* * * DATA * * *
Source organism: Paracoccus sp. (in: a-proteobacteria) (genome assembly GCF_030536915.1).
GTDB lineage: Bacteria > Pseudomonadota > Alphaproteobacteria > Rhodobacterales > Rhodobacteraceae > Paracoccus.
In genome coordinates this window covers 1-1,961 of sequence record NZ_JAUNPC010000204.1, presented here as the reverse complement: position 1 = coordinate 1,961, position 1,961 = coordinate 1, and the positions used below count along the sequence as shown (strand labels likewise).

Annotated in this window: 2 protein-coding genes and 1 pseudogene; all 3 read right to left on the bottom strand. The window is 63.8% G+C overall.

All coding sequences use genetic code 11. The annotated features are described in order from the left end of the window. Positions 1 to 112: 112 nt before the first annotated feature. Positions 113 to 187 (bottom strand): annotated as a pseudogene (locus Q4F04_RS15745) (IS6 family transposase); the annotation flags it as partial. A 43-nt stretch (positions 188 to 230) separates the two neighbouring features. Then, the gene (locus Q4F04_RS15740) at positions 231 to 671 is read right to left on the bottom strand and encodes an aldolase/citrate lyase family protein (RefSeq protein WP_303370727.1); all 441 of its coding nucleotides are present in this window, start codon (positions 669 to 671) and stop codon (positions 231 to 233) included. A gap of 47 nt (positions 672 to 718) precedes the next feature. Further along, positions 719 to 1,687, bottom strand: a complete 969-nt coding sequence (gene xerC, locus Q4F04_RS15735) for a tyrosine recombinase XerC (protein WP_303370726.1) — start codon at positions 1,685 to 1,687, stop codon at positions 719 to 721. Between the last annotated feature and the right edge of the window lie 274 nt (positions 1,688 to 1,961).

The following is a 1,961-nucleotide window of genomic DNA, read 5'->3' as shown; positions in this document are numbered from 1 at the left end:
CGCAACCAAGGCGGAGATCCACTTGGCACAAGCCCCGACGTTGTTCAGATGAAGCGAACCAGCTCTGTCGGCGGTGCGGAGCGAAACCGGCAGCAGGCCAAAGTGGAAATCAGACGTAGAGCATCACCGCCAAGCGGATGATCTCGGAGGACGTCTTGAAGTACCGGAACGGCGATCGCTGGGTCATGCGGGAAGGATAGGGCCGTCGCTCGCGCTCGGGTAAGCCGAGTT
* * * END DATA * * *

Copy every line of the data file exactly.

Source organism: Paracoccus sp. (in: a-proteobacteria) (genome assembly GCF_030536915.1).
GTDB lineage: Bacteria > Pseudomonadota > Alphaproteobacteria > Rhodobacterales > Rhodobacteraceae > Paracoccus.
In genome coordinates this window covers 1-1,961 of sequence record NZ_JAUNPC010000204.1, presented here as the reverse complement: position 1 = coordinate 1,961, position 1,961 = coordinate 1, and the positions used below count along the sequence as shown (strand labels likewise).

Annotated in this window: 2 protein-coding genes and 1 pseudogene; all 3 read right to left on the bottom strand. The window is 63.8% G+C overall.

All coding sequences use genetic code 11. The annotated features are described in order from the left end of the window. Positions 1 to 112: 112 nt before the first annotated feature. Positions 113 to 187 (bottom strand): annotated as a pseudogene (locus Q4F04_RS15745) (IS6 family transposase); the annotation flags it as partial. A 43-nt stretch (positions 188 to 230) separates the two neighbouring features. Then, the gene (locus Q4F04_RS15740) at positions 231 to 671 is read right to left on the bottom strand and encodes an aldolase/citrate lyase family protein (RefSeq protein WP_303370727.1); all 441 of its coding nucleotides are present in this window, start codon (positions 669 to 671) and stop codon (positions 231 to 233) included. A gap of 47 nt (positions 672 to 718) precedes the next feature. Further along, positions 719 to 1,687, bottom strand: a complete 969-nt coding sequence (gene xerC, locus Q4F04_RS15735) for a tyrosine recombinase XerC (protein WP_303370726.1) — start codon at positions 1,685 to 1,687, stop codon at positions 719 to 721. Between the last annotated feature and the right edge of the window lie 274 nt (positions 1,688 to 1,961).

The following is a 1,961-nucleotide window of genomic DNA, read 5'->3' as shown; positions in this document are numbered from 1 at the left end:
CGCAACCAAGGCGGAGATCCACTTGGCACAAGCCCCGACGTTGTTCAGATGAAGCGAACCAGCTCTGTCGGCGGTGCGGAGCGAAACCGGCAGCAGGCCAAAGTGGAAATCAGACGTAGAGCATCACCGCCAAGCGGATGATCTCGGAGGACGTCTTGAAGTACCGGAACGGCGATCGCTGGGTCATGCGGGAAGGATAGGGCCGTCGCTCGCGCTCGGGTAAGCCGAGTT